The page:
Animals and humans have an ability to suppress the memories of horrific and painful events. We inherited this genetic trait from our distant ancestors who's survival in part depended upon forgetting awful experiences and instead, focusing on the good aspects. Why this tendency improved our chances of survival and, as a result to pass on this gene to our offspring, I have no idea. I suppose, if we didn't posses this trait, women would never give birth to a second child and none of us would ever attempt a second Ironman.
As I knew it would be, it was one of the best days of my life - and one of the worst. My first Ironman was in November of 2001 in Florida. My only goal was to get through the event before the cutoff time of 17 hours. So I took my time and generally enjoyed the race. I took time to smile and thank the volunteers, I chatted up fellow runners as I passed them (or more realistically, as they passed me), I joked around with the cheering crowds and just plain old had a great time. I soaked it all in - everything. Slowly. 13 hours and 40 minutes slowly. I finished with the same smile on my face that I had when they fired the start cannon on the beach for the swim start.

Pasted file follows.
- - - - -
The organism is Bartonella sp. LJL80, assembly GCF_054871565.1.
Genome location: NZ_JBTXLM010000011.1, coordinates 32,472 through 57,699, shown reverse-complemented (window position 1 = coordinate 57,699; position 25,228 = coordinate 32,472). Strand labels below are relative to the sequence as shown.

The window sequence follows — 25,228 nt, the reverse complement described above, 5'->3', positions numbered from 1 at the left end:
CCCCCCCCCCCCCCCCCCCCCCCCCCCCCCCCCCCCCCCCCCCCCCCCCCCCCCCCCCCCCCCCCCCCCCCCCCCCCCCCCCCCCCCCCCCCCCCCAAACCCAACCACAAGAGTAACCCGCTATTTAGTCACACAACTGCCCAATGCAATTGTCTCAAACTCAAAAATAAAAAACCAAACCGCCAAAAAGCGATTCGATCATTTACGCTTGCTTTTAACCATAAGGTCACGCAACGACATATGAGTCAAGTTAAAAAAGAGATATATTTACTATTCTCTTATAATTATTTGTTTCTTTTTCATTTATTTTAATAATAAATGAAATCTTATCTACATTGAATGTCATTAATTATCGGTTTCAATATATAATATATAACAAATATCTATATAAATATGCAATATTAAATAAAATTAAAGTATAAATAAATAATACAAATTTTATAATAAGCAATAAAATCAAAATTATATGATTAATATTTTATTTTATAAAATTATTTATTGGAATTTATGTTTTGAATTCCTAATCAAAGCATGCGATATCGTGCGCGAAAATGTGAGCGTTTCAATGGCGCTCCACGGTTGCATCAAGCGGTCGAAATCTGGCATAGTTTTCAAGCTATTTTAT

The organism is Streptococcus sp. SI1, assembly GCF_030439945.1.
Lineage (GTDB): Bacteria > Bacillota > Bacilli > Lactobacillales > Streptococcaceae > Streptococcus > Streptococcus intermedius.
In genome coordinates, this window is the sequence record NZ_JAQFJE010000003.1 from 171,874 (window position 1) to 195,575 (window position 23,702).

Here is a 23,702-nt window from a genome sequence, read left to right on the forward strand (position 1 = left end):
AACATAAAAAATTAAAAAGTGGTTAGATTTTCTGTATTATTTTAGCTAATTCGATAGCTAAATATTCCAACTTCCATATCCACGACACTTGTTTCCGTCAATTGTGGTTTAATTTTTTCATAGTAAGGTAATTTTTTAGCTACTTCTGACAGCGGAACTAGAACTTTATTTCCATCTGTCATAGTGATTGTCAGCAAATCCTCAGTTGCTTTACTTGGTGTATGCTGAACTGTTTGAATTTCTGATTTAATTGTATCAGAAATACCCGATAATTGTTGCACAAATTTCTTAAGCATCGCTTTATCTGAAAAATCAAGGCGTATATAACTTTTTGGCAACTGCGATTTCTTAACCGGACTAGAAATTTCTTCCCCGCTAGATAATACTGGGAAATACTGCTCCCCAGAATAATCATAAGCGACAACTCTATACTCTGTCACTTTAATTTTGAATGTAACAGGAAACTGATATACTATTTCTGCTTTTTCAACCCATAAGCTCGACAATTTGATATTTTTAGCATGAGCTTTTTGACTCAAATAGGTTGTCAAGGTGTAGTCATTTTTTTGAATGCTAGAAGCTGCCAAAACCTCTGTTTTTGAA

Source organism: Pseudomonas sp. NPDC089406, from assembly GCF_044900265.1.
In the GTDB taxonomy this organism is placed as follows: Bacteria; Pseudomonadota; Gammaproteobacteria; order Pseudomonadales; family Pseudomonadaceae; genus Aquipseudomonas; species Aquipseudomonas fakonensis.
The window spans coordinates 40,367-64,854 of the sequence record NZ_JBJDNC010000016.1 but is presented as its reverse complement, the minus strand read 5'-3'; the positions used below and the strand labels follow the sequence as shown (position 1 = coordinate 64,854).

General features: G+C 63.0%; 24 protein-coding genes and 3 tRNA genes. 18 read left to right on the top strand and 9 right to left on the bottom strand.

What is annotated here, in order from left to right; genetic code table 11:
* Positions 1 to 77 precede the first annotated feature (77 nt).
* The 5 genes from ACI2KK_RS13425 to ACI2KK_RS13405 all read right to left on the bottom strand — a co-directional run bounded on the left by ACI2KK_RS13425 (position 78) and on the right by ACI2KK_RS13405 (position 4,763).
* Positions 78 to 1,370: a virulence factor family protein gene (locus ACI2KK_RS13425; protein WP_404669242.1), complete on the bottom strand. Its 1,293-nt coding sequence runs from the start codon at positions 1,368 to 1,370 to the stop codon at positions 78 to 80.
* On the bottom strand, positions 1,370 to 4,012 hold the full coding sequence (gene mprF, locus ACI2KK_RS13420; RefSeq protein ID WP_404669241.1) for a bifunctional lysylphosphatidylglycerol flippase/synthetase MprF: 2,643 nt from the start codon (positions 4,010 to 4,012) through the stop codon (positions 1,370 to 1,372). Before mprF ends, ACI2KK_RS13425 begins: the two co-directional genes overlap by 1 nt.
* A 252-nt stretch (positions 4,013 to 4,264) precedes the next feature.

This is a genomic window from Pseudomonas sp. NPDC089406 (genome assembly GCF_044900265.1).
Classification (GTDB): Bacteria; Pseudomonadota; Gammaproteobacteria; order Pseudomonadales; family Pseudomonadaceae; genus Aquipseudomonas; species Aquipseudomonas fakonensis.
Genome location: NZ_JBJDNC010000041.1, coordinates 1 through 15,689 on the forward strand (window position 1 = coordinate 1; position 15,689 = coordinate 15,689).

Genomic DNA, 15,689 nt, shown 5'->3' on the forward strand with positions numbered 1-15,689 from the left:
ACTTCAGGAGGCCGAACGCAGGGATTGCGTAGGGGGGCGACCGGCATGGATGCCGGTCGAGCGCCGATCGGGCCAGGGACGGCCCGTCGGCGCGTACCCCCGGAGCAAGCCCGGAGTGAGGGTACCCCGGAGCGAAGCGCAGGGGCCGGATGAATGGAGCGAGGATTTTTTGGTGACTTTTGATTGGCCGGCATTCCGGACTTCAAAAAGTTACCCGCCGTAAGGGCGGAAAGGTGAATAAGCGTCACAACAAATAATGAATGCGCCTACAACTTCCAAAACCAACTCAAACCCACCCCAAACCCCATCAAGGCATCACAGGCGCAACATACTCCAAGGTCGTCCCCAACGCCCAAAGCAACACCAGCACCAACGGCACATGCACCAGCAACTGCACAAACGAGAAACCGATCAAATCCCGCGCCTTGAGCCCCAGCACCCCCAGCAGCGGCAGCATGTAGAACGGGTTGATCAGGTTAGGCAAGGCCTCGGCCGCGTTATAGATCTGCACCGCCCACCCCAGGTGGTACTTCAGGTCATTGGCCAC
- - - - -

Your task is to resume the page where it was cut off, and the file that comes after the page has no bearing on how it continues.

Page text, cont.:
This race was different. I had an agenda. I was out to kick some Greg butt. I wasn't competing with anyone else, I was competing with myself - my goal was to finish in 11 hours and 30 minutes and I knew it would take everything I had, every little tiny bit of focused effort and concentration on my race and my body to accomplish that. No time to sight see, no time to say hi to a neighbor Ironman competitor or to 'play it safe' and slow down a bit to conserve (although, I always thank the volunteers at the aid stations and thank the cheering crowd for encouraging words!). I was pushing hard and feeling the effects of that kind of prolonged effort.